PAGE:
Background: Immune checkpoint inhibitors are changing the landscape of oncology treatment as they are significantly improving treatment for multiple malignancies. Nivolumab, an anti-programmed death 1 antibody, is a US Food and Drug Administration-approved treatment for melanoma, non-small cell lung cancer, and kidney cancer but can result in a spectrum of autoimmune side effects. Adverse effects can occur within any organ system in the body including the colon, lung, liver, endocrine systems, or kidneys.
Case presentation: A 70-year-old male with clear cell kidney cancer was admitted with acute kidney injury while on nivolumab. A kidney biopsy revealed diffuse tubular injury and immune complex-mediated glomerulonephritis. Electron microscopy of the specimen showed hump-like subepithelial deposits. Nivolumab was discontinued and the patient was started on a high dose of steroids. After 5 months of systemic corticosteroids and hemodialysis, the patient's kidney function improved to his baseline level. Despite a prolonged interruption to treatment, immunosuppressive therapy did not compromise the anticancer effects of nivolumab.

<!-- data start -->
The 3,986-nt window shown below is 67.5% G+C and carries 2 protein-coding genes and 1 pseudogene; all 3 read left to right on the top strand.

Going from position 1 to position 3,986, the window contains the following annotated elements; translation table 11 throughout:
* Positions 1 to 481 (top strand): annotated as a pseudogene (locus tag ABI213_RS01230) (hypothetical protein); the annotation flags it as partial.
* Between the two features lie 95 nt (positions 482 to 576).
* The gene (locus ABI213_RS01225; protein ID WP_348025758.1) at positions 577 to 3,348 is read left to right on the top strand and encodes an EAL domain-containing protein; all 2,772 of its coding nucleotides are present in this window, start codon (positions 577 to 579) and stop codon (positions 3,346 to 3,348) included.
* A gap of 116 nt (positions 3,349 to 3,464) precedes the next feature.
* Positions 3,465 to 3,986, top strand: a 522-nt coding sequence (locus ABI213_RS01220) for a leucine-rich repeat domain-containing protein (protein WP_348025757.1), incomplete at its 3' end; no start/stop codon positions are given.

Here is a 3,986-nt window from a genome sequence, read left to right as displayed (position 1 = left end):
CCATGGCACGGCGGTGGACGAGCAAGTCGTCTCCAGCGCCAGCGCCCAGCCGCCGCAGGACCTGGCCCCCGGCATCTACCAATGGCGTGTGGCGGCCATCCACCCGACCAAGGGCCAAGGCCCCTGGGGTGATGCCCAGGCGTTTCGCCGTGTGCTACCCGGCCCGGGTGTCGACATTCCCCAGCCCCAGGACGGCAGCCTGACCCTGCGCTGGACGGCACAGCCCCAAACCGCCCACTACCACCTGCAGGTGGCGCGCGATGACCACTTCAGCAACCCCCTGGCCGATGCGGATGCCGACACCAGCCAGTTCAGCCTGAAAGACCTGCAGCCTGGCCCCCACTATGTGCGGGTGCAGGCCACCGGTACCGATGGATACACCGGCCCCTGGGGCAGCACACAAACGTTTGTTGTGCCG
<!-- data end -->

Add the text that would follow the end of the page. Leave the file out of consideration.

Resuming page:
Conclusion: Immune-related adverse effects in the kidney can cause autoimmune glomerulonephritis as well as tubulointerstitial injury. In the literature, immune-related nephritis generally responded well to systemic corticosteroid treatment. Based on our experience, a prolonged course of a high dose of steroids and hemodialysis may be required to achieve an adequate treatment effect.
Keywords: Acute kidney injury; Autoimmune nephritis; Case report; Immunotherapy; Nivolumab; Renal cell carcinoma.